Testimony of Steffie Woolhandler, M.D., to the Health Subcommittee of the House Energy and Commerce Committee
[The following testimony is the prepared text of the remarks given by Dr. Steffie Woolhandler at a hearing on health care reform conducted by the Health Subcommitee of the House Energy and Commerce Committee on June 24 in Washington.]
Testimony of Steffie Woolhandler, M.D., M.P.H.
Mr. Chairman, members of the Committee. I’m Steffie Woolhandler. I am a primary care doctor in Cambridge, Massachusetts, and associate professor of medicine at Harvard. I also co-founded Physicians for a National Health Program. Our 16,000 physician members support nonprofit, single-payer national health insurance because of overwhelming evidence that lesser reforms — even with a robust public plan option - will fail.
Private insurance is a defective product. Unfortunately, the Tri-Committee health reform plan would keep private insurers in the driver’s seat, and, indeed, require Americans to buy their shoddy goods. Once failure to buy health insurance is a federal offense, what’s next? A Ford Pinto in every garage? Lead-painted toys for every child? Melamine-laced chow for every puppy?
Even middle-class families with supposedly good coverage are just one serious illness away from financial ruin. My colleagues and I recently found that medical bills and illness contribute to 62 percent of all personal bankruptcies — a 50 percent increase since 2001. Strikingly, three-quarters of the medically bankrupt had insurance — at least when they first got sick.
In case after case, the insurance families bought in good faith failed them when they needed it most. Some were bankrupted by co-payments and deductibles, and loopholes that allowed their insurer to deny coverage. Others got too sick to work, leaving them unemployed and uninsured. And insurance regulations like those proposed in the tri-committee bill cannot fix these problems.
We in Massachusetts have seen in action a plan like the one you’re considering. In my state, beating your wife, communicating a terrorist threat and being uninsured all carry $1,000 fines. Yet despite these steep fines, most of the new coverage in our state has come from expanding Medicaid-like programs at great public expense. According to the state’s disclosure to its bondholders, our health reform has cost about $5,000 annually for each newly insured adult. That’s equivalent to over $200 billion annually to cover all of America’s uninsured.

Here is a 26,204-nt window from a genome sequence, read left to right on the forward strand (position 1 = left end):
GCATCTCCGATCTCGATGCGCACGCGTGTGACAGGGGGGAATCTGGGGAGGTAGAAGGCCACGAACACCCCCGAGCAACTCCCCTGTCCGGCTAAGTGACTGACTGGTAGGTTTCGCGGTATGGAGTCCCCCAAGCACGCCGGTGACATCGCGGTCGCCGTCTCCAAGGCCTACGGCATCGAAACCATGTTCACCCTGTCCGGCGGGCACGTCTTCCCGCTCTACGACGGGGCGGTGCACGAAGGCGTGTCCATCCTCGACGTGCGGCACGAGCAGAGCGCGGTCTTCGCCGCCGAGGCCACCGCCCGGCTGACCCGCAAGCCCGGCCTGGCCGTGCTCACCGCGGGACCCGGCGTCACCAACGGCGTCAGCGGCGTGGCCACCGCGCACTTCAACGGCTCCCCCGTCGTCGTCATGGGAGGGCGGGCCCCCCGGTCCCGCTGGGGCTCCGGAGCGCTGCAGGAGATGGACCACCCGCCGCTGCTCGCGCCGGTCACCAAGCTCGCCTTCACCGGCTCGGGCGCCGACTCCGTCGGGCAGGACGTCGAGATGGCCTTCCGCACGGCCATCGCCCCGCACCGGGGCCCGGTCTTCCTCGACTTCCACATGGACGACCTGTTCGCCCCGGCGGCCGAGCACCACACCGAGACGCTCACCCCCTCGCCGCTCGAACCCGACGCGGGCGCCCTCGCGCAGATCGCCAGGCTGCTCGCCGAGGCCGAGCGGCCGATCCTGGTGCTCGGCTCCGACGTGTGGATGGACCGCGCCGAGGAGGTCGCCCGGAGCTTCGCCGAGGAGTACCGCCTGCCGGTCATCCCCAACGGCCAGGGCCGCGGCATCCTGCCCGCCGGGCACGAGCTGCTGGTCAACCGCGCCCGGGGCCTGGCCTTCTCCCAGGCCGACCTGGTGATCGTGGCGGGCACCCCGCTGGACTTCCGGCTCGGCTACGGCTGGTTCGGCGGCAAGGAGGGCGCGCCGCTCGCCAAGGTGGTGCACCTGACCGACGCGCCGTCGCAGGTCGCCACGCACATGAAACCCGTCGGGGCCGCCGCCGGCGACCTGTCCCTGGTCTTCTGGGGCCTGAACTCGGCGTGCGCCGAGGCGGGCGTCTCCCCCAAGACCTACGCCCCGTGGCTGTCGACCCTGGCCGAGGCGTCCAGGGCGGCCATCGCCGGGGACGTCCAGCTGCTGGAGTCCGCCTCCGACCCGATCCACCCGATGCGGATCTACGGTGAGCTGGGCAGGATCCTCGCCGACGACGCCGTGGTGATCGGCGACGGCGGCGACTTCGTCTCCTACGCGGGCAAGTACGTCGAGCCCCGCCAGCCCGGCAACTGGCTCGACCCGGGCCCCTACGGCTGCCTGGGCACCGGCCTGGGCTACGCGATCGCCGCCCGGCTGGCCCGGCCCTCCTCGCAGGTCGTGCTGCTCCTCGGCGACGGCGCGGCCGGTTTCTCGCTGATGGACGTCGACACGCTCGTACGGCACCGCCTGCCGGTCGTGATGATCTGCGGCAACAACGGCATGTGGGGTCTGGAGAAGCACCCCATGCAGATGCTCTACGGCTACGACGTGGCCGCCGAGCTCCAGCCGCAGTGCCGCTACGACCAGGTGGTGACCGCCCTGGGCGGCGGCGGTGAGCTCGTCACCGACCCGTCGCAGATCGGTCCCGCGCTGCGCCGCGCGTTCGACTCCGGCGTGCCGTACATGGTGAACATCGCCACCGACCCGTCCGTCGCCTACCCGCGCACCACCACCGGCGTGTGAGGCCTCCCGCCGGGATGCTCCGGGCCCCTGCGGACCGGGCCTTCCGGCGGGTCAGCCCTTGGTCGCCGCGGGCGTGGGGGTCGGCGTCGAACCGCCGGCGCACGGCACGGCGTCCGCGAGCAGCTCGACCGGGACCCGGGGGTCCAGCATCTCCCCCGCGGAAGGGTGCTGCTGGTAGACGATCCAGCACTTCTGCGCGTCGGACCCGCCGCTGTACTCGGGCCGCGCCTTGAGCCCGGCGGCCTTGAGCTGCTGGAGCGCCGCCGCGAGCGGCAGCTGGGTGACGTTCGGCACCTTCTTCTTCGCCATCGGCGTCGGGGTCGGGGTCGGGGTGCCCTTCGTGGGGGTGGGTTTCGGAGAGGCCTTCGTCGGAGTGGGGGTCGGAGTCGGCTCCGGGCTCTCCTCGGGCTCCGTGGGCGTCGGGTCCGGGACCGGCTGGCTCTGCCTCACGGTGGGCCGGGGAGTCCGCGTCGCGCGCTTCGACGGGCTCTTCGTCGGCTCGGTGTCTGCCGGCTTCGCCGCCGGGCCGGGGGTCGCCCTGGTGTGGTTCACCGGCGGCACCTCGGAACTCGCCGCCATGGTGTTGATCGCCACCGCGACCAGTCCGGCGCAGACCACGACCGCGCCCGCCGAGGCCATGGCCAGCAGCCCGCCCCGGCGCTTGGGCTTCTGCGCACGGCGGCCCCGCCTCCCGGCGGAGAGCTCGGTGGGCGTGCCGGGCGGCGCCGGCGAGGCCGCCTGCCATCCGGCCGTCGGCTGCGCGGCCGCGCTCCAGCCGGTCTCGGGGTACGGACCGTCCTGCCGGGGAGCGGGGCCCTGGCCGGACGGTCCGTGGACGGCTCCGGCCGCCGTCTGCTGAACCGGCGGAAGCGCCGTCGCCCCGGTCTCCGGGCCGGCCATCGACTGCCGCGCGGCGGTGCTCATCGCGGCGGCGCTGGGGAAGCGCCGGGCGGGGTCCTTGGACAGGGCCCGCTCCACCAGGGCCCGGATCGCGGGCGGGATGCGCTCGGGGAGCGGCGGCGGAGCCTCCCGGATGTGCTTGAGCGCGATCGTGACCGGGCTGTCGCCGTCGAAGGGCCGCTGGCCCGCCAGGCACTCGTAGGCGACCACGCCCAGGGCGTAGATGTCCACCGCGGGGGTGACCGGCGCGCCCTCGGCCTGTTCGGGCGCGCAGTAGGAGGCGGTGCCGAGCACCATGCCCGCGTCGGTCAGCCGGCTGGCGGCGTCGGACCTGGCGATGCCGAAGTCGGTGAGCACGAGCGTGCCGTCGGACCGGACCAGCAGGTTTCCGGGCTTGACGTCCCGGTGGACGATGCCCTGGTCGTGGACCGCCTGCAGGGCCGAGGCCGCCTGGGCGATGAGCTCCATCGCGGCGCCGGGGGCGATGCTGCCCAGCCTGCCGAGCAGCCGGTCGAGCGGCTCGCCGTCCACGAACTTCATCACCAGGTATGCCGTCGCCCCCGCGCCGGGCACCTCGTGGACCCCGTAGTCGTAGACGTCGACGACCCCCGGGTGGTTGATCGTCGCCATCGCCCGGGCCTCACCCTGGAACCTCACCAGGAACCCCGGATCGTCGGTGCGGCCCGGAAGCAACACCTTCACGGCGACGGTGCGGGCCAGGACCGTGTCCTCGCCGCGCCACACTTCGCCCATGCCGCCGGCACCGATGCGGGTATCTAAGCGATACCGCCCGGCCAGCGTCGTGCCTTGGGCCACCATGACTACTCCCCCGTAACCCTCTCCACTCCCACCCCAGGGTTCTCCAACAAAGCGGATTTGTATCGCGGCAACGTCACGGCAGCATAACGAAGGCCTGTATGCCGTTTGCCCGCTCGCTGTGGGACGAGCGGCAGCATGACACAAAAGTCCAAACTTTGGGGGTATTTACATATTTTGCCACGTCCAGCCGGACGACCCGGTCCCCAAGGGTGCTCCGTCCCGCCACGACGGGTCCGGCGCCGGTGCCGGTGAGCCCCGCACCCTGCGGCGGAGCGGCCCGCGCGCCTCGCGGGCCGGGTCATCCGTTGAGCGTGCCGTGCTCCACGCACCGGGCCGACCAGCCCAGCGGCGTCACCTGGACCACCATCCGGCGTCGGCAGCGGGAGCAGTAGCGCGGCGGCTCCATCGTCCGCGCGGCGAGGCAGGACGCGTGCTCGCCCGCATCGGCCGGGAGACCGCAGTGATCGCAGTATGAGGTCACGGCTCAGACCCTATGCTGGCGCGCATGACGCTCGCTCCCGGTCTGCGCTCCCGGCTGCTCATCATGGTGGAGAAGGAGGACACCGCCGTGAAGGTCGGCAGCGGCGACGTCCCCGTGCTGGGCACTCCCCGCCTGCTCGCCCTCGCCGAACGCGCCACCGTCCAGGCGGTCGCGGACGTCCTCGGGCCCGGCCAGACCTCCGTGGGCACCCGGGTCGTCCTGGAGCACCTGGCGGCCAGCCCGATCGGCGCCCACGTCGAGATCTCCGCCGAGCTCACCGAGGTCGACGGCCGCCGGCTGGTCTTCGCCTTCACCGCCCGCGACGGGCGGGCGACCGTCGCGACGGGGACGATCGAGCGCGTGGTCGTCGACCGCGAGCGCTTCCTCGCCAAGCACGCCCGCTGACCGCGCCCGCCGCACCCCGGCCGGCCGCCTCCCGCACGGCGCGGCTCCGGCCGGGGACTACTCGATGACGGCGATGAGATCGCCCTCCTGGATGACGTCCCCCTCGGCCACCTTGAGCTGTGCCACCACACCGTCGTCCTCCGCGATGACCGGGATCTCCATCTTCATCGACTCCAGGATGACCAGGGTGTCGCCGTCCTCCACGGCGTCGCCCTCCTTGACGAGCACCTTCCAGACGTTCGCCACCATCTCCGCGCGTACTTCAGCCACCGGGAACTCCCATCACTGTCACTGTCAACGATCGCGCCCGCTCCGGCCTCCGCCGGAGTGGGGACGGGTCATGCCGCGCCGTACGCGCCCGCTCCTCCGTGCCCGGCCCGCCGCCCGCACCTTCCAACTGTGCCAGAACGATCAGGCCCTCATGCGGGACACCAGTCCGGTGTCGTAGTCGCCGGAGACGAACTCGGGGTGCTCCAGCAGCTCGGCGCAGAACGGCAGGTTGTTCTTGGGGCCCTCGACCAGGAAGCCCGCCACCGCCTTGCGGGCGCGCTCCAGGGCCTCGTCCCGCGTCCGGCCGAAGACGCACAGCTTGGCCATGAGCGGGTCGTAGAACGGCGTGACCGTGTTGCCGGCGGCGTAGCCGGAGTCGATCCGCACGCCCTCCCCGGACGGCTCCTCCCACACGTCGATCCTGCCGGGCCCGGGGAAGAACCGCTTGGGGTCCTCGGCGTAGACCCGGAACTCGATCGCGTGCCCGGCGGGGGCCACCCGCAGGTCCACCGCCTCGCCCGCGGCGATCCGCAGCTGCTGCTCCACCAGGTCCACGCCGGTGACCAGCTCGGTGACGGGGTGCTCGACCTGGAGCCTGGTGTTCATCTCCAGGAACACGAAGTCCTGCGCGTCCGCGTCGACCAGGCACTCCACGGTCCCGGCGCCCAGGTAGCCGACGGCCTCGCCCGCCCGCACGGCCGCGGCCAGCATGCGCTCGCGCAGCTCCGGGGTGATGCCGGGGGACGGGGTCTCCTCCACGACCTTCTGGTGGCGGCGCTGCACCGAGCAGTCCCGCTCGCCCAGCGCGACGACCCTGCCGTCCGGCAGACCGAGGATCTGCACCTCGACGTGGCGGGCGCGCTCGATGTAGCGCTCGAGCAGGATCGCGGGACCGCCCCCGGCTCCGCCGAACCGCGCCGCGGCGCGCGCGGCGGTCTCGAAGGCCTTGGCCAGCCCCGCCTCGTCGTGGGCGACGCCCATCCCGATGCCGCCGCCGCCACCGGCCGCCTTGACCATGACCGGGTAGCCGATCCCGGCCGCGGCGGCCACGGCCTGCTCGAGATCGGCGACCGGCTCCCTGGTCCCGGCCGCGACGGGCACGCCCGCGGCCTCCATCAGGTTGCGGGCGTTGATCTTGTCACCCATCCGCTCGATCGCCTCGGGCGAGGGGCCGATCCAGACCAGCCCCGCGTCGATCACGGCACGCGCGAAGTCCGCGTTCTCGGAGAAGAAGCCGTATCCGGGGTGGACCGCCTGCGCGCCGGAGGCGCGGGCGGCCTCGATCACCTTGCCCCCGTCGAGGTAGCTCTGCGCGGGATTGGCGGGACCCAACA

But even such vast expenditures haven’t made care affordable for middle-class families in Massachusetts. If I were to lose my Harvard coverage I’d be forced to lay out $4,800 for a policy with a $2,000 deductible before it pays for any care, and 20 percent co-payments after that. Skimpy, overpriced coverage like this left 1 in 6 Massachusetts residents unable to pay their medical bills last year.
Meanwhile, rising costs have forced the Legislature to rob Peter in order to pay Paul. Funding cuts have decimated safety-net hospitals and clinics, and the current budget drops coverage for 28,000 people.
As research I published in the New England Journal of Medicine showed, a single-payer reform could save about $400 billion annually by shrinking health care bureaucracy — enough to cover the uninsured and to provide first dollar coverage for all Americans. A single-payer system would also include effective cost-containment mechanisms like bulk purchasing and global budgeting. As a result, everyone would be covered with no net increase in U.S. health spending. But these savings aren’t available unless we go all the way to single payer.
Adding a public insurance plan option can’t fix the flaws in Massachusetts-style reform. A public plan might cut private insurers’ profits, which is why they hate it. But their profits account for only about 3 percent of the money squandered on bureaucracy. Far more goes for marketing (to attract healthy, profitable members) and demarketing (to avoid the sick). And tens of billions are spent on the armies of insurance administrators who fight over payment and their counterparts at hospitals and doctors offices. All of these would be retained with a public plan option.
And overhead for even the most efficient competitive public plan would be far higher than Medicare’s, which automatically enrolls seniors when they turn 65 and disenrolls them only at death, deducts premiums directly from Social Security checks, and does no marketing.
Unfortunately, competition in health insurance involves a race to the bottom, not the top. Insurers compete by NOT paying for care: by denying payment and shifting costs onto patients or other payers. These bad behaviors confer a decisive competitive advantage. A public plan option would either emulate them — becoming a clone of private insurance — or go under. A kinder, gentler public plan option would quickly fail in the marketplace, saddled with the sickest, most expensive patients, whose high costs would drive premiums to uncompetitive levels.
In contrast, a single-payer reform would radically simplify the payment system and redirect the vast savings to care. Hospitals could be paid like a fire department, receiving a single monthly check for their entire budget, eliminating most billing. Physicians’ billing could be similarly simplified.
Eight decades of experience teach that private insurers cannot control costs or provide families with the coverage they need. A government-run clone of private insurers cannot fix these flaws. Only single payer national health insurance can assure all Americans the care they need at a price they can afford.